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Trump Impeachment Trial: Can the Senate Deliver Impartial Justice?

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Trump Impeachment Trial: Can the Senate Deliver Impartial Justice?

2020-01-16 16:03:131 Oct 2018 01:53 AM EST

By Chanel Adams : Image source: Screen shot

The impeachment process has been delayed. But it's finally swinging into full motion. The impeachment's delays will only outweigh its gains. Two articles of impeachment against President Trump were sent to the Senate on Wednesday, Jan. 15. Speaker Nancy Pelosi announced the seven House managers who will serve as prosecutors during a trial that starts on Tuesday, Jan. 21. The historic impeachment of defending and prosecuting Trump's actions will take place nine months before Americans choose the next president.

The two articles alleging abuse of power were hand-delivered to the Senate on Wednesday morning. The ceremonial procession was led by Cheryl Johnson, the House clerk, and Paul Irving, the House sergeant-at-arms. This moment happened after the House voted to advance the articles. The only Democrat who voted against the transmission was Rep. Collin Peterson, reports The Hill. Both Senate Majority Leader Mitch McConnell and Senate GOP leaders were scheduled to accept the articles at noon.

The processional occurred after Pelosi announced the seven managers, headlined by House Intelligence Committee Chairman Adam Schiff. Not only did she name the lead manager, but she also named the House Judiciary Committee Chairman Jerrold Nadler. Both committee chairmen played an important role in the impeachment process since it launched last September. Meanwhile, Chief Justice John Roberts swore in all 100 senators as jurors for the impeachment trial. They promise to "do impartial justice according to the Constitution and laws."

The Founders are optimistic despite the realities of judging a president. "The greatest danger (is) that the decision will be regulated more by the comparative strength of parties than by the real demonstrations of innocence or guilt," Alexander Hamilton wrote during the impeachment process in Federalist No. 65, according to USA Today. But as Trump's impeachment trial looms near, the third trial in U.S. history, there is a shift from the Democratic-controlled House to the Senate, where Republicans currently hold most of the majority. Sixty-seven votes are needed to officially remove Trump from office. Only time will tell if this will happen.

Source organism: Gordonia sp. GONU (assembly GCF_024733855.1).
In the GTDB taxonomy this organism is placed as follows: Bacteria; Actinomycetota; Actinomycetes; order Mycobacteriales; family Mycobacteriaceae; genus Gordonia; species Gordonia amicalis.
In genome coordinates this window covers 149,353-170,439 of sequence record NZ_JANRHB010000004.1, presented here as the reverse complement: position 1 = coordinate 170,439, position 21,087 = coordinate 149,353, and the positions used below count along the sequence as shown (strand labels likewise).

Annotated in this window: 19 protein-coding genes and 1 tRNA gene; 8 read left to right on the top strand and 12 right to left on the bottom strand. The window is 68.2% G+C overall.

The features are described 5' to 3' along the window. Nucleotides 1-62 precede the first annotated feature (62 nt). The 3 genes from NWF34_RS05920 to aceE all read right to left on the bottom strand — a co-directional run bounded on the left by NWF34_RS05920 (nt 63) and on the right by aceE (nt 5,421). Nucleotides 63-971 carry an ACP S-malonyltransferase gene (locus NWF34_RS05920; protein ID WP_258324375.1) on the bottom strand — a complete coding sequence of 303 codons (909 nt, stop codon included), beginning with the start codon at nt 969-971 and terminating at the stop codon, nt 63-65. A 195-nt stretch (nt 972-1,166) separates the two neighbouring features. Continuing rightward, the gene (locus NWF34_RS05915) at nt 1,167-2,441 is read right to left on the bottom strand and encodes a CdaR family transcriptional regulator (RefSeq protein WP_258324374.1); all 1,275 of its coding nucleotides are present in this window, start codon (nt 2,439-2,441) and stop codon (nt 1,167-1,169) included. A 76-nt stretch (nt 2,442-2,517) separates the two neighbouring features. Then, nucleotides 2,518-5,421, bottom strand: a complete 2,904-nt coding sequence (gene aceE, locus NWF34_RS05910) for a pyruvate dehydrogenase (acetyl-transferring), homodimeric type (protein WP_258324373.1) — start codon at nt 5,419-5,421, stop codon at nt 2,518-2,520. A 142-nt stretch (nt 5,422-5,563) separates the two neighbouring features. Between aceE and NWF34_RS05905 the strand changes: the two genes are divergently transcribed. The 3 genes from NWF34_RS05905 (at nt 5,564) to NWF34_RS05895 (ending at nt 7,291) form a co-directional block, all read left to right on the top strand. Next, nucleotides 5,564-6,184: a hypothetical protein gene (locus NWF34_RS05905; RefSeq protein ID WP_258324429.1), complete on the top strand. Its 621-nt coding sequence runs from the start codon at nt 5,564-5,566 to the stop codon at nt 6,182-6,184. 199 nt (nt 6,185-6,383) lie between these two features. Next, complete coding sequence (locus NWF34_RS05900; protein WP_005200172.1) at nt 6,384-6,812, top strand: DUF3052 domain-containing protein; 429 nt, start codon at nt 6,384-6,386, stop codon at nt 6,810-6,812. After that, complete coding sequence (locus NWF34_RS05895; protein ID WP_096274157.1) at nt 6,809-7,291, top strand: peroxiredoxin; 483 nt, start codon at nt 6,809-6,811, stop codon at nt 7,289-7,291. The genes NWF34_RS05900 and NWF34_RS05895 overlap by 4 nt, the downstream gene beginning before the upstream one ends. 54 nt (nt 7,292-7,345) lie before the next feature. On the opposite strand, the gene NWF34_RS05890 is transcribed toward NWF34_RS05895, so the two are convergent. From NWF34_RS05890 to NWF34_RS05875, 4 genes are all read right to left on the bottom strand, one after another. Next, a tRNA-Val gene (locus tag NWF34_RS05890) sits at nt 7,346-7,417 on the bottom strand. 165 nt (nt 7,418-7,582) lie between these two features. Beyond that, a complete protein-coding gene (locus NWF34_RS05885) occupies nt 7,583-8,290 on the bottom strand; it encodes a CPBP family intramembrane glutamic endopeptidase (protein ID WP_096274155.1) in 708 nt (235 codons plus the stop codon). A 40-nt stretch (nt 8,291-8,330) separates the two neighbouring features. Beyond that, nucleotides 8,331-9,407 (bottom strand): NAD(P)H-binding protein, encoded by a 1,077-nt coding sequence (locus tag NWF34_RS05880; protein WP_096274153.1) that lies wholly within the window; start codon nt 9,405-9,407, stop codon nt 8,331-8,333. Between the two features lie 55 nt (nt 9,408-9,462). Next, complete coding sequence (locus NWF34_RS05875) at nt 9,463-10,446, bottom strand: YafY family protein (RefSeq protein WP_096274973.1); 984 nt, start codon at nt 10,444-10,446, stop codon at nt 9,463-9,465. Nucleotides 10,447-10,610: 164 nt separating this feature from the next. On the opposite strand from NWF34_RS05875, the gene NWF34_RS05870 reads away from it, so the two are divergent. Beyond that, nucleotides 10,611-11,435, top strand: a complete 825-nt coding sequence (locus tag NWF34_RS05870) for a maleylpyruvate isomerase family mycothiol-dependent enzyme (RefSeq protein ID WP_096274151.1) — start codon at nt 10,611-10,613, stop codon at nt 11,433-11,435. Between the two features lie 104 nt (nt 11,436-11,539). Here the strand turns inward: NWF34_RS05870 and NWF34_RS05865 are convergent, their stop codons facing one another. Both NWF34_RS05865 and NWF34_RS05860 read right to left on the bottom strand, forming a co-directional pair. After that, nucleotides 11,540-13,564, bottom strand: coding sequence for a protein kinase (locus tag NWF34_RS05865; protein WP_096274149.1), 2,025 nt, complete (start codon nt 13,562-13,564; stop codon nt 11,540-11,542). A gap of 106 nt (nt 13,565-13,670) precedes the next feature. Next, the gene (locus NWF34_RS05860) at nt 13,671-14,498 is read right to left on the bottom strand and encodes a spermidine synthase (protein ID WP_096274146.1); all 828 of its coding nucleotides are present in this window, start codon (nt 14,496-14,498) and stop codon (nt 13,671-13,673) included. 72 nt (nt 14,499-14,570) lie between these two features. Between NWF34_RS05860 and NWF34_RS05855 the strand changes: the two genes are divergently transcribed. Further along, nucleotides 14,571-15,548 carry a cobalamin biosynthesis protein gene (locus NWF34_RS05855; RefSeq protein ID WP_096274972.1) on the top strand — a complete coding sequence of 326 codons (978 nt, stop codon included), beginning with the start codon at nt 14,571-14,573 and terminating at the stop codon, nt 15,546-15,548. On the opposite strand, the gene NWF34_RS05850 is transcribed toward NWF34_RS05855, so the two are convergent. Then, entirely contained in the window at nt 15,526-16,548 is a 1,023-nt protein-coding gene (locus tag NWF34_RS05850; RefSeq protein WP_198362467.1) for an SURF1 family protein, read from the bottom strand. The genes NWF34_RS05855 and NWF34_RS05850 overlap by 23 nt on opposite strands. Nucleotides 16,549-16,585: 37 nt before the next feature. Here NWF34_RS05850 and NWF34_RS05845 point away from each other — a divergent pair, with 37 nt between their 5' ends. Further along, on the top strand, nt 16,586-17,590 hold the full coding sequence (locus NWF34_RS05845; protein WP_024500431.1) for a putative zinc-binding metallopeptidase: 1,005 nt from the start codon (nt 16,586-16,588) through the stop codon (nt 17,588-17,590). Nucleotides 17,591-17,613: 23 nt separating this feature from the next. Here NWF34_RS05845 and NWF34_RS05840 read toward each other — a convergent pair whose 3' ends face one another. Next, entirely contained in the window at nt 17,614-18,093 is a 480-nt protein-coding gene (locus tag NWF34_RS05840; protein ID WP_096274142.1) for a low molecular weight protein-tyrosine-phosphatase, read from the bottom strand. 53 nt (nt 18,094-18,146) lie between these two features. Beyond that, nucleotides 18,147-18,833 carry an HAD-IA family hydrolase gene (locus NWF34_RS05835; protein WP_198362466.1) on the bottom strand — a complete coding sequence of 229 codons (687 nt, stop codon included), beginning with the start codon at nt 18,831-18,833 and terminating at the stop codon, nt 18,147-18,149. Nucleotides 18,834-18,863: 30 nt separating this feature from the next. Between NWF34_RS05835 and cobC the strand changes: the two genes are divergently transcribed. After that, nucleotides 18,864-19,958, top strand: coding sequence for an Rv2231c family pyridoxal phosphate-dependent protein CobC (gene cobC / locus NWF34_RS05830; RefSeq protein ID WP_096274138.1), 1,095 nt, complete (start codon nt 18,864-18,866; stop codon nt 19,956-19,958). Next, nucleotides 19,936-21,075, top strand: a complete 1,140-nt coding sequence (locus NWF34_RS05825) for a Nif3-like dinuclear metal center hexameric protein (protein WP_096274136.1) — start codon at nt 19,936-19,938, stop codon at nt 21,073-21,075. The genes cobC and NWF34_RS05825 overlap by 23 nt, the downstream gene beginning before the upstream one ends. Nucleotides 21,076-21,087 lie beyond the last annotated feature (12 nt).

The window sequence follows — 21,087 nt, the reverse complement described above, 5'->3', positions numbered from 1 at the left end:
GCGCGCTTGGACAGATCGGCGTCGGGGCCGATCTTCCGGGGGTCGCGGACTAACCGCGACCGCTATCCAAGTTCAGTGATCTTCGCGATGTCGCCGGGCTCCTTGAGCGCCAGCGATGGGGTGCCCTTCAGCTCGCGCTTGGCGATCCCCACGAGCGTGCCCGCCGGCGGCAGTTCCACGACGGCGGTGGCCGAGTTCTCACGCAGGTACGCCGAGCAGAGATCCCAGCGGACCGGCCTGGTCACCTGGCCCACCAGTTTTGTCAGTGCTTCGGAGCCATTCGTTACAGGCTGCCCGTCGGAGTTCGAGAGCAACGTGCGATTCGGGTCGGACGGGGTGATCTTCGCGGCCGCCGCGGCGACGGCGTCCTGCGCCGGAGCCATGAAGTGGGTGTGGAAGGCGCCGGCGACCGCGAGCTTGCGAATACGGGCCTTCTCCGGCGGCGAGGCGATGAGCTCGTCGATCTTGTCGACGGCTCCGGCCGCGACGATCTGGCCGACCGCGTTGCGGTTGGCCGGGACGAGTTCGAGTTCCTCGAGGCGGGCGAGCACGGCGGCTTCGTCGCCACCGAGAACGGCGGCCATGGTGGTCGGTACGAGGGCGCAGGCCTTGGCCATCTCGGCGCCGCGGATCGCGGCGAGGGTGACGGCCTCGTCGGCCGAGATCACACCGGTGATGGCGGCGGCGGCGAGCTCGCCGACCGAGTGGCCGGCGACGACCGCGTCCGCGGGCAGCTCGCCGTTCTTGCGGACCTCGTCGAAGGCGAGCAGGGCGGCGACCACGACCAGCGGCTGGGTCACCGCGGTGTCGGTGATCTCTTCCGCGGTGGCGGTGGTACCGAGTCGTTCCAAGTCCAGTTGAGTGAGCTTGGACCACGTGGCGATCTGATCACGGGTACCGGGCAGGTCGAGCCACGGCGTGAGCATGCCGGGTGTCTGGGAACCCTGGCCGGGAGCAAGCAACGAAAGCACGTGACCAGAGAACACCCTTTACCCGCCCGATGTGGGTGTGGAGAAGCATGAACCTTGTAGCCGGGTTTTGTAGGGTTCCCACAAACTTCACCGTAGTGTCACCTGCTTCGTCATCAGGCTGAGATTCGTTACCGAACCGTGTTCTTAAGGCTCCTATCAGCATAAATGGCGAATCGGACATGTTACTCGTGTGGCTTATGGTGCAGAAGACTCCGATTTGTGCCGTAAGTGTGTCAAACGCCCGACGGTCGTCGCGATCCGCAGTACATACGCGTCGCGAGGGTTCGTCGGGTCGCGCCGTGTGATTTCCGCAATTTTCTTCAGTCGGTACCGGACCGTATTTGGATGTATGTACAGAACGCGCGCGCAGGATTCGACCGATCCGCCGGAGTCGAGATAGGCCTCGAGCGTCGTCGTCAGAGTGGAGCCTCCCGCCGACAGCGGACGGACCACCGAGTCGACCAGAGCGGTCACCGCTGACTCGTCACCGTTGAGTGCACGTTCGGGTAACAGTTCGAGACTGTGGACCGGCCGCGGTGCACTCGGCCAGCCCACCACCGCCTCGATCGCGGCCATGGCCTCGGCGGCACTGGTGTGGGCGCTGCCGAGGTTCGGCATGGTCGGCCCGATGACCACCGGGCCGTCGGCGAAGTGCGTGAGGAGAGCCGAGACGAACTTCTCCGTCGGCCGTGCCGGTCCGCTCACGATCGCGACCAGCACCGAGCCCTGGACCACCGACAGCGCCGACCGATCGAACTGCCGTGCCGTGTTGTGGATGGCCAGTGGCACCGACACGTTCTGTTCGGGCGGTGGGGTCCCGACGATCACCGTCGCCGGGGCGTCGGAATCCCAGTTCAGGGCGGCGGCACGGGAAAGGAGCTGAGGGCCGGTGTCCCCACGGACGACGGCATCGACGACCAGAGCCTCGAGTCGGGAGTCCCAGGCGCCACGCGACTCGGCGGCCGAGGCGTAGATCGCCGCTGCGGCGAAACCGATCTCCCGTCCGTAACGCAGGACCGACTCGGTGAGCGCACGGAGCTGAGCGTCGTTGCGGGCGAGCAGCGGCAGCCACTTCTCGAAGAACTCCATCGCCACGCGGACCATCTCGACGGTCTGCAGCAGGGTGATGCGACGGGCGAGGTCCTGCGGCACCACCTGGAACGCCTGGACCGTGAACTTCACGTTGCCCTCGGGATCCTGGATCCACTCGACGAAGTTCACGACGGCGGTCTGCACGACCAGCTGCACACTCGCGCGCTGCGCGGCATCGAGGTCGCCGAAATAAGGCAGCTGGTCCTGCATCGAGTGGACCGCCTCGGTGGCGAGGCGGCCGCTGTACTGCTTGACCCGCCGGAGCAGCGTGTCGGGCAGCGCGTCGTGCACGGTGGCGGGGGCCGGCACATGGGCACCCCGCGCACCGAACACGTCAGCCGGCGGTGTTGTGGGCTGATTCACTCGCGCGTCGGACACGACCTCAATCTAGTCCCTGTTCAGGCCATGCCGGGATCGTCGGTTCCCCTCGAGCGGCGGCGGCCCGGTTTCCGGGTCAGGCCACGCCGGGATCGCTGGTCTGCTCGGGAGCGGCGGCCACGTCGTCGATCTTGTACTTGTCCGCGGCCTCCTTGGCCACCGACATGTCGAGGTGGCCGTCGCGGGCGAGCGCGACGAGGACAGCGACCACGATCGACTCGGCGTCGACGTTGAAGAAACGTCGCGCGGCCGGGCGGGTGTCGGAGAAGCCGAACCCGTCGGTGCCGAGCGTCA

Americans feel hopeful. Sixty-two percent of Americans polled expressed optimism that a fair trial could happen, according to ABC News. Senators rejected pressure from Trump and his administration to short-circuit the court proceedings. Trump tweeted that the Senate should dismiss the "Impeachment Hoax." He argued in his series of tweets that it would give credence to the allegation against him. Senate Majority Leader Mitch McConnell told Fox News that "there will be no difference between the president's position and our position."

"Nothing in our history or our Constitution … insist that the Senate fill the blanks," he said on the Senate floor Tuesday. The rest of the Republican Senate leaders recognized that an outright dismissal would cause blowback against some of the GOP candidates. There's also been a full airing of House articles that prove that Trump abused his power while extorting political favors from Ukraine and obstructed Congress' investigation.

Americans are looking forward to the impeachment trial. The culture is already familiar with courtroom dramas filled with documents, relevant key witnesses, and a search for truth. However, it won't be as dramatic as the O.J. Simpson or the Casey Anthony trial. Senators will have to follow strict protocols. The impeachment trial is more political than previous televised court cases. This case has more of a political cause. Partisans believe this case will have little impact on the American public.

Trump's critics don't think it's political while Trump's supporters believe it's all about politics. But to the non-partisan individuals, those who decide which to vote, there could be a substantial impact. But the more that the impeachment looks political, the less influence it will have on voters. It becomes another thing that is "just what Washington does," and what people don't agree with. The entire impeachment could have a negative impact on the election, according to a column on The Hill.

The Democrats don't want anymore of a delay. They are desperate for the impeachment and are hoping for a positive outcome. They lost the 2016 election due to a polarizing political dynamic. Since then, Trump has been President Trump, even if most are still in denial. Democrats are more dependent on independents flocking to the polls and voting in their favor. They're hoping that this impeachment will make a positive impact on voters.

But for now, the impeachment trial will air on television next week. And this impeachment looks like it's based on politics rather than wrongdoings. Pelosi's statement that President Trump is "impeached for life" sounds like he was impeached for being president.

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